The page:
Each state has its own policy on when a couple can file for divorce. A couple will often try a period of separation before they decide on a divorce. In order to prevent quickly made decisions that aren’t thought through, the state of California requires a waiting period so that the final decision is made with clarity. A waiting period can be a period of separation, but it is not always the case. At Paula D. Kleinman, you can get assistance with your divorce case promptly and with care.
In the state of California, there is no period of separation required before getting a divorce. This means you can make the decision to get a divorce and file for divorce on the same day. You and your partner are not required to separate before or after you file for divorce either.
In some states, they have “no fault” divorces, which allow a spouse to claim no fault in the case of adultery or abuse. Oftentimes, these laws will require a period of separation before divorce, where you cannot live with your spouse. Some states even have a two year or longer waiting period of separation before you can file for divorce. A waiting period is required in some states as well. This is where you can file for divorce but there will be a period of waiting where you have to live separately before the divorce is granted.
Even though you don’t have to separate from your spouse in the state of California, it may not be the best idea to stay with your spouse during the waiting period. The division of finances is determined from the date of separation, so it’s important to take that into consideration and work with an experienced attorney to figure out when this date is and explore the effects it will have on your case. Paula Kleinman can assist you in determining when your property division started in your divorce case.
While there is no required separation period in the state of California, there is a six month waiting period. This means that you can file for divorce on the day you decide you want one, but you must wait six months for the divorce to be finalized by a judge. It doesn’t mean anything to the state of California if you move quickly in trying to get your divorce because they will still require you to wait the full six month period before granting your divorce.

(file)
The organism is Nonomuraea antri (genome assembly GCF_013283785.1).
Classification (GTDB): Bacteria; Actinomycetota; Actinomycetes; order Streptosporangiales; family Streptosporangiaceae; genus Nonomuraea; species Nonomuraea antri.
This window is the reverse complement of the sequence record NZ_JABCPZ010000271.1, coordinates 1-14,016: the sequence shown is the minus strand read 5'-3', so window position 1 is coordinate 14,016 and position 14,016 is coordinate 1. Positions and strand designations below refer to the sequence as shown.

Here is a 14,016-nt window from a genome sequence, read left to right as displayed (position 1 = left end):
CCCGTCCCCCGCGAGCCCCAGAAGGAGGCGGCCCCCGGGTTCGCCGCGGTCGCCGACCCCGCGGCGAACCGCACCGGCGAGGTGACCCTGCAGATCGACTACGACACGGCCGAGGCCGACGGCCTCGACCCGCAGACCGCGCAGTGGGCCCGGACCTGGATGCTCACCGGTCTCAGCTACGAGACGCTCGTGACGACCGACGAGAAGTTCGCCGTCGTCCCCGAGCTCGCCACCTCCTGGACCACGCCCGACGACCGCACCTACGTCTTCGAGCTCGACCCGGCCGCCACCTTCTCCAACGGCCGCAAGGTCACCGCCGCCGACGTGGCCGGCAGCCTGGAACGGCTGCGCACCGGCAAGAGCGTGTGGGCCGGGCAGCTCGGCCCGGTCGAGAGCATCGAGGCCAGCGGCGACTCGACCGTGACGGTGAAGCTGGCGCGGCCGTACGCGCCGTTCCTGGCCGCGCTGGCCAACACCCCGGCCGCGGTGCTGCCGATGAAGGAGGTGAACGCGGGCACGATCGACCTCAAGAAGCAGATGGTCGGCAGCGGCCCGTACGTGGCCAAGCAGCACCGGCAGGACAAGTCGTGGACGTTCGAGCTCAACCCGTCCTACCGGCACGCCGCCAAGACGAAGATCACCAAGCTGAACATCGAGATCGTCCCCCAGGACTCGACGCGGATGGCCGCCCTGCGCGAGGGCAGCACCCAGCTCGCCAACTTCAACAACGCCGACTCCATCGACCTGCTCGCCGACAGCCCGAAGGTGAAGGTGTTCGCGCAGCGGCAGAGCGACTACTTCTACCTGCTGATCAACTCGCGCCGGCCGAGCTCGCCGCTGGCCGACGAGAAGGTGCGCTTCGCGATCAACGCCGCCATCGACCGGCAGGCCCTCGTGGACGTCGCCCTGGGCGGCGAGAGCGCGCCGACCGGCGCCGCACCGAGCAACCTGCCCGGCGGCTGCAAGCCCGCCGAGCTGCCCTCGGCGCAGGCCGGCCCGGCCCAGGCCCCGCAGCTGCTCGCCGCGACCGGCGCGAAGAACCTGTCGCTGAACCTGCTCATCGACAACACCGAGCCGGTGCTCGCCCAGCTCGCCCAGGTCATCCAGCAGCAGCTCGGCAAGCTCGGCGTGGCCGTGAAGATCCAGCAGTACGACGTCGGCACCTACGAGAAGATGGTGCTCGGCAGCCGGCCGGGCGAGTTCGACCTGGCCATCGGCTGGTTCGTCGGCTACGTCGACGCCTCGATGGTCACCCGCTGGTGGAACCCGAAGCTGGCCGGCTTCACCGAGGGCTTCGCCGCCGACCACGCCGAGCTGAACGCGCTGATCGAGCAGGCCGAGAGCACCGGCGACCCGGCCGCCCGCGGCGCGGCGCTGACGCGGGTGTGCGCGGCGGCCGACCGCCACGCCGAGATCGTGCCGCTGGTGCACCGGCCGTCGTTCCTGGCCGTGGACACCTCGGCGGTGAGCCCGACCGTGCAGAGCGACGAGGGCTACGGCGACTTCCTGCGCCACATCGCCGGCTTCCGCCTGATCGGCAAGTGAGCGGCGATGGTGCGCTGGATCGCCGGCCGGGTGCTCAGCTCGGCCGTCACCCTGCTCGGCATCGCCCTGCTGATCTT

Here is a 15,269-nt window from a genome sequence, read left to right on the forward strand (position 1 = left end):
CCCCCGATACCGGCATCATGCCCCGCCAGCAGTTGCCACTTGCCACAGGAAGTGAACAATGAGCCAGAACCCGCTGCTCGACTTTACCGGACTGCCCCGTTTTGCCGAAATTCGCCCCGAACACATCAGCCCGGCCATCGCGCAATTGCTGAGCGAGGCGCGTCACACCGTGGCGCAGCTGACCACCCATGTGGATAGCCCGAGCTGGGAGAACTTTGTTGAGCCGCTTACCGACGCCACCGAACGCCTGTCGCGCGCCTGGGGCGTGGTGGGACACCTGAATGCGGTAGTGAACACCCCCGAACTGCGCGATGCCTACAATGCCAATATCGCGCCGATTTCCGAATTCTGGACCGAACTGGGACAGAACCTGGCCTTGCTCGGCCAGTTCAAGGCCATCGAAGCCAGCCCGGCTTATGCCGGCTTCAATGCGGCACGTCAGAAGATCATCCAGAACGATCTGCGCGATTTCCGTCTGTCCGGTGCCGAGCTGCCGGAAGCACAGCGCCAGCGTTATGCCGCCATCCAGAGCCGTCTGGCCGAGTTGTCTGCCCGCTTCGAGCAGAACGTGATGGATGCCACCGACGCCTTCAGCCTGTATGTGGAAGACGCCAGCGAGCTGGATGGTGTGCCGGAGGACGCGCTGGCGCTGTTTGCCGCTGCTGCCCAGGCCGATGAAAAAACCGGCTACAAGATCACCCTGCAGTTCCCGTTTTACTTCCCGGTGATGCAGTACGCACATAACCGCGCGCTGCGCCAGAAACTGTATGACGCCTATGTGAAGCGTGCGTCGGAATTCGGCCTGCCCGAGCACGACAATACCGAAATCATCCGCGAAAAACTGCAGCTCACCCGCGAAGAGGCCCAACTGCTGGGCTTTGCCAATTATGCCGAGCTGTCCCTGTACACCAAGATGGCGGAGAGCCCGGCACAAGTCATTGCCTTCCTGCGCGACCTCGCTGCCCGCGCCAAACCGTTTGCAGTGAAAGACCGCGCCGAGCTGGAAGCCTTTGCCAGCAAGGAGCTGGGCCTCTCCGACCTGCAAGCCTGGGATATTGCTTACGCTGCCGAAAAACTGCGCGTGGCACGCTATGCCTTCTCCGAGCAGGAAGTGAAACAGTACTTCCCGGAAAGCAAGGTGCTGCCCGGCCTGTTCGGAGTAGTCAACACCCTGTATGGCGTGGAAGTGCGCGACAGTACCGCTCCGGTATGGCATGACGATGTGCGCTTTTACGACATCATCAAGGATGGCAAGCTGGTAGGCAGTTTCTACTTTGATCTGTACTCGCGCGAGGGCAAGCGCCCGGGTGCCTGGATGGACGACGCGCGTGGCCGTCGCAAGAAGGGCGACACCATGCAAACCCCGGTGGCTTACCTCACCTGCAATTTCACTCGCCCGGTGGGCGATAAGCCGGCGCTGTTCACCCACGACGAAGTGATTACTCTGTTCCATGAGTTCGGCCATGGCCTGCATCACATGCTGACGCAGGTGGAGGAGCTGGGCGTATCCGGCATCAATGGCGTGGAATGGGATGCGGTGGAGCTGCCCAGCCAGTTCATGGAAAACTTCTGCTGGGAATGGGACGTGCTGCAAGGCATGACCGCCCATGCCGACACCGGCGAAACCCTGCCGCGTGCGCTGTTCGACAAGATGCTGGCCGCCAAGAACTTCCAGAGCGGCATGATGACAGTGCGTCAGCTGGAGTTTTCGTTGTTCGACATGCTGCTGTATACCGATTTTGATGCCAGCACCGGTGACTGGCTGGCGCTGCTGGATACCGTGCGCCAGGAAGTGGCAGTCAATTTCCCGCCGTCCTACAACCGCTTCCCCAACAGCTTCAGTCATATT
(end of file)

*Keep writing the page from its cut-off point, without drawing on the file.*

Most couples will decide to get legally separated when they file for divorce since they will be living separately anyways. To be legally separated, means that the six month waiting period will be spent by the spouses separated. Filing for legal separation at the same time as divorce allows the partners to divide their assets from the point of the divorce filing and start living like they are a divorced couple. Even though you will be legally separated, it does not mean you are officially divorced from your spouse. You cannot remarry during this time in California, and you must do things like continue to share health insurance and you must file taxes as a married couple still. One of the benefits of legal separation though is that you can start to separate assets and property on your own. Legal separation also allows spouses to come to a child custody agreement at the beginning of the waiting period rather than the end so that spouses can live separately under that agreement.
The six month waiting period can be done living together instead. It does not have to be a separation period for you and your spouse. It can be hard to handle expenses on your own right away or hand child custody, so simply staying in the same house and forgoing the legal separation can be the best option for some couples. It is not a necessity that the couple separate during the waiting period, so it is absolutely ok for the couple to live in the same home until their divorce is finalized.
Although living together during the waiting period may be beneficial to you and your spouse, it can make the date that you separated unclear to the courts. This can make the division of property and assets very difficult because assets should be separated from the date of separation. This means that anything acquired during the waiting period could still be considered community property, which would be split 50/50 when the divorce is granted. So, be sure to keep in mind the date of separation when you make your decision of whether or not to separate from your partner during the waiting period. It may be a good idea to draw up papers for an official date of separation with your attorney.
To get a final judgment in court for your divorce, you will need to submit forms asking for a final decision. You usually don’t have to show up in court to finalize your divorce. Usually, a judge will simply sign the paperwork and make sure it’s implemented. A judge may ask you to appear in court if there’s something wrong, even if you made a small mistake on the paperwork. Note that you must wait the six-month waiting period for your divorce to be finalized, and if settlements on property, custody and more are not made, the divorce could be drawn out much longer.
Going through a divorce can be a difficult time. You may not be sure whether to separate from your partner or stay with them during the waiting period. Paula can help you weigh your options and find the best fit for you based on the divorce property laws and her other knowledge of divorce cases. Paula D. Kleinman has over 20 years’ experience in law, helping people with their property division, child custody, and more when getting divorced. For the one-on-one lawyer support you need, contact Paula D. Kleinman today.
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